CGI, 3D Scans, and Live Action with the Image Creators at Saddington Baynes
We sat down with image creators Andy White and Alex McDonald to discuss technical processes, personal workflow, and the future of the industry.
PremiumBeat: Andy, new technology has been an exciting addition to the marketing toolbox. How have you incorporated CGI motion to shoot production and VR capabilities in your campaigns for clients?
Andy White: There’s a wealth of new technologies at our fingertips, but we must first understand what the final goal is for the client’s campaign. Once we understand what we need to achieve, we can explore how to use these technologies to overcome potential production obstacles and give our clients the most flexible working process. Our artists regularly use CGI to mock-up shots, manage location logistics, and create more elaborate imagery.
PB: One of your more innovative campaigns was for Gaggenau, where you blended CGI and live action. It was shot in the Washington State forest environment and later replicated virtually via 3D scans. Can you take us through the pre-production and post-production shoot that brought that all together?
AW: Gaggenau was an exciting project for Saddington Baynes. We worked on the initial pitch and pre-visualization, right through to 3D scanning, live action, and CGI. From our initial conversations with the client, it was clear that some shots would not be physically possible at the shoot location. We used CG to discover how the shoot could work and gathered reference materials on location to help construct our virtual set and build the most realistic final shot.
Cutting-edge LiDAR scanning enabled us to create a 3D point cloud of the whole environment, giving our artists flexibility in pre-visualization. And with every shot captured in 8K, we were able to accentuate Gaggenau’s minimalist aesthetic.
PB: Your most recent project was your involvement in video editing for the NIO campaign. The marketing team worked closely with production to define a visual language indicative of the NIO’s sleek, minimalist aesthetic. Can you talk about the photographic lighting techniques in the CG architectural space that produced the images and animations? How did these carefully curated results guide the edit?
AW: For this project, we designed and built a fully CG architectural space inspired by design cues from NIO’s brand. We first studied various location references that we felt represented the style of light and form of NIO’s minimalist aesthetic. We then molded these elements into a cohesive virtual set, complete with a lighting style that suited the car and created a strong compositional image.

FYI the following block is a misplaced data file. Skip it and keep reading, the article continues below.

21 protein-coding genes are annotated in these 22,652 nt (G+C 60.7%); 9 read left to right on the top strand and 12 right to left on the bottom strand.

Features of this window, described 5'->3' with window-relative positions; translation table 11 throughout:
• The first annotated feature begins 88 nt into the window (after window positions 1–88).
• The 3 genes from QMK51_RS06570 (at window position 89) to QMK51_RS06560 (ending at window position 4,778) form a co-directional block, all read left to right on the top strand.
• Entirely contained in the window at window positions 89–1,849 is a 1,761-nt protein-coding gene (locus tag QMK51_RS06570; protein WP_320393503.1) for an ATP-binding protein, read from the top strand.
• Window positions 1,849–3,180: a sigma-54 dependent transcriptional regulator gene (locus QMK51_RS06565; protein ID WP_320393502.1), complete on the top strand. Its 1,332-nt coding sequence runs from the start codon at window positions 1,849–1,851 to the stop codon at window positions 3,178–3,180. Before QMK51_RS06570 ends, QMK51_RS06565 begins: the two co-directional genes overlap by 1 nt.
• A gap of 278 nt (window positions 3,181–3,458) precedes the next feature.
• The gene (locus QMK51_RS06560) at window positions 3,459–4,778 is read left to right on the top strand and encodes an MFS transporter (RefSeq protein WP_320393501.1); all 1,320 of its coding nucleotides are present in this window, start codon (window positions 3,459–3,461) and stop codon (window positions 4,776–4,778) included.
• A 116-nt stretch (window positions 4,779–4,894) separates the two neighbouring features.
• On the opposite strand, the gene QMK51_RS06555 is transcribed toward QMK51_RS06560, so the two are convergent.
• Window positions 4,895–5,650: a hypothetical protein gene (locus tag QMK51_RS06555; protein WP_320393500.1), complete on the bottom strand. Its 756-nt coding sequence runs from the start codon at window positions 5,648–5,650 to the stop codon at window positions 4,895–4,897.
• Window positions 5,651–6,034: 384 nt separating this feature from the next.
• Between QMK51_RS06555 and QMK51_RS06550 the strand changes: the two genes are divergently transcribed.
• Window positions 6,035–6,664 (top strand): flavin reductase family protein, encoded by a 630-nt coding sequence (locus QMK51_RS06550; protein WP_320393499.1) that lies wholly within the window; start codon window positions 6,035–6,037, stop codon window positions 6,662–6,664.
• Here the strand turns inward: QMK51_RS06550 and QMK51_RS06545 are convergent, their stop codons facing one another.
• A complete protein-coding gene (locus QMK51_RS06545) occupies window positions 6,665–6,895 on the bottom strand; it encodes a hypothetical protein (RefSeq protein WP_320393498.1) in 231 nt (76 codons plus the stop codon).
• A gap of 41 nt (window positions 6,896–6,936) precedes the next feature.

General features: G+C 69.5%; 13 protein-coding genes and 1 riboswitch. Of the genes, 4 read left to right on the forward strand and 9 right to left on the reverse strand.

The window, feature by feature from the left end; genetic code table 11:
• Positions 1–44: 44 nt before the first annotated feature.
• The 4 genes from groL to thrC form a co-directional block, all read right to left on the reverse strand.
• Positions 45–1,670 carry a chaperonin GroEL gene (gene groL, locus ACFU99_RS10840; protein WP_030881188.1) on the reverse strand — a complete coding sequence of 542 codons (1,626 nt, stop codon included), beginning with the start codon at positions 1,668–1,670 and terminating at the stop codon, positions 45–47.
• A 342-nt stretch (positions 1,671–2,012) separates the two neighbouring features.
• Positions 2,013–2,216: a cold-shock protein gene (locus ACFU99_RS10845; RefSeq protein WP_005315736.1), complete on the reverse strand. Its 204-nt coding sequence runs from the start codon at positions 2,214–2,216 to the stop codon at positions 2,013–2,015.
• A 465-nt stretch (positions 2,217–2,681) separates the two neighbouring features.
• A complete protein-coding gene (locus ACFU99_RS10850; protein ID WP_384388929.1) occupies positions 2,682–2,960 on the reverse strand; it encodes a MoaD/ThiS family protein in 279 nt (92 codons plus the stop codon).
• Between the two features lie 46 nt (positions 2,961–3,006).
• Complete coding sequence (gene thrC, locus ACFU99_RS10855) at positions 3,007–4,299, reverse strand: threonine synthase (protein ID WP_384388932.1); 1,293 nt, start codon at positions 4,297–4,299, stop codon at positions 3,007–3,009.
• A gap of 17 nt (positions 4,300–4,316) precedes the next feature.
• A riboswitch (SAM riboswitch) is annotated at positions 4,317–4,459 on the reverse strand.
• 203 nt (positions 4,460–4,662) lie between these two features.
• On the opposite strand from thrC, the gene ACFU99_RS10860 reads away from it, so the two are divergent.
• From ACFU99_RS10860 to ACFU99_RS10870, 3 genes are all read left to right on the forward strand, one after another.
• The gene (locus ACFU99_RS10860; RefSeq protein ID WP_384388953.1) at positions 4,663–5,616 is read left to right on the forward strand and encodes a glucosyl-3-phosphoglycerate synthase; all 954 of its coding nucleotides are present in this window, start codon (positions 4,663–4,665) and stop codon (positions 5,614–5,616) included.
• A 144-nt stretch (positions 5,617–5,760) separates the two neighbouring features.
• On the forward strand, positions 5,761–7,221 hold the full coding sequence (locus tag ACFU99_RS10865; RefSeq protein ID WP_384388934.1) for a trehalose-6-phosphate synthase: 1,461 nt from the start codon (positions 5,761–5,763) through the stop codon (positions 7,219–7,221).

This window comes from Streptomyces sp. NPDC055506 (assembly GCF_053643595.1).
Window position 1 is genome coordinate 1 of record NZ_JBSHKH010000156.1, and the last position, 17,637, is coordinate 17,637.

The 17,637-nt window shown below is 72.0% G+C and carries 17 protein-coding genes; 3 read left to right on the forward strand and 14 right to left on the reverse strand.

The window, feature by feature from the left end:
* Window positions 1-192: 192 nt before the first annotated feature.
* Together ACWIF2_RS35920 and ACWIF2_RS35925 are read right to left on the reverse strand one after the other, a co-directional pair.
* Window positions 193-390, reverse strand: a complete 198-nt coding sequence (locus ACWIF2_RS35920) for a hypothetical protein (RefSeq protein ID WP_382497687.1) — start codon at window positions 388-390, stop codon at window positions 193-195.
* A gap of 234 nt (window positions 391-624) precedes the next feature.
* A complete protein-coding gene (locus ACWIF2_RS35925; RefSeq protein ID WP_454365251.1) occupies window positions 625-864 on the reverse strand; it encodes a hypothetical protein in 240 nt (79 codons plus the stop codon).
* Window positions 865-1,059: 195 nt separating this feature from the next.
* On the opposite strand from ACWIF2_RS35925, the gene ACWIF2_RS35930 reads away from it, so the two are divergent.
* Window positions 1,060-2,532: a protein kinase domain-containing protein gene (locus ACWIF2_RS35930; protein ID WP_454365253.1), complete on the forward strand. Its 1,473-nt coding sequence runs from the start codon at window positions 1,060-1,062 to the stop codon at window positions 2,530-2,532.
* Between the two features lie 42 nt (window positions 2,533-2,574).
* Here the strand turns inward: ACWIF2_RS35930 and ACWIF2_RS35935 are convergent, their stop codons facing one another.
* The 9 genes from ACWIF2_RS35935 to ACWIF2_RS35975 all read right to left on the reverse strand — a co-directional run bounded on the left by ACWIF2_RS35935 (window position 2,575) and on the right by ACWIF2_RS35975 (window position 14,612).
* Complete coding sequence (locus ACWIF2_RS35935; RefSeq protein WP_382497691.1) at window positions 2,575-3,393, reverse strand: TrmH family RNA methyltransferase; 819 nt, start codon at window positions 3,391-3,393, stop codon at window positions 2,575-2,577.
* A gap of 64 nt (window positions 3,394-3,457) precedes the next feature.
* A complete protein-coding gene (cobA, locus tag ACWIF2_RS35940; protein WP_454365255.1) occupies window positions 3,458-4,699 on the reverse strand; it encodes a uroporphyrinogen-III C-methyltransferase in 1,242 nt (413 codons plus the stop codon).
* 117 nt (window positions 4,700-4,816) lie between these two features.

When we’re working with lighting, we always start with a setup that is as close to the constraints of reality as possible, before using our bag of CG tricks to add subtle secondary touches to create a more nuanced effect.
PB: Alex, what does your role entail? Is there a typical day?
Alex McDonald: I wouldn’t say there is a “typical” day working at Saddington Baynes. We work on such a variety of different campaigns for different clients. In my role as editor, I can find myself behind the scenes on shoots one week, and then working on ads for Creative Annuals to market our work, the next. However, I spend most of my time pulling together shots from our talented team of CG artists — making sure they’re all updated with the latest versions and giving them any necessary final tweaks in DaVinci Resolve — all before ensuring the edit looks good and matches any audio or music that may be needed. I also compile the reels we use for pitching and for our website.
PB: The work at Saddington Baynes has been very inspiring. What’s been your most engaged project and why?
AM: My favorite project to work on has been the series of “Emotive Films” for [. . .] Gaggenau. We’ve recently been working on the third (in the series) for the launch of their new steam oven, which we’re really excited to get out there! We got the opportunity to take lots of macro shots of food, at incredibly high frame rates, making the whole shoot feel like we were working on a Chef’s Table episode! Being given the opportunity to work on every stage of the project, from pre-production right through to post, gave us an unprecedented level of creative freedom.
PB: What was your journey to becoming an editor? Many of our readers come to PremiumBeat as a source of information to grow their skill-sets. What advice would you give them from your experience in so many support roles?
AM: I first developed a love for filmmaking through skateboarding. I used to watch a lot of films that always inspired me to get out and skate. So, I then started making videos myself. I’ve always felt that skate films are some of the most creative and interesting in terms of editing — always fast-paced and anchored by strong music selections. I took media at an A-Level, where I was able to develop my craft before eventually doing a Film Production course at university. There, I was able to work on some documentary films. After graduating, I joined a freelance film studio, working on corporate productions, before moving to London to join the team at Saddington Baynes, working my way up to my current role — Editor & Colorist.
As far as advice, get your hands stuck into as many different areas of production as you can. You’ll find value in understanding what each role can bring to a project. Lastly, try to harness and develop your skills in the area of work you find the most enjoyable.
Cover image via Gaggenau.
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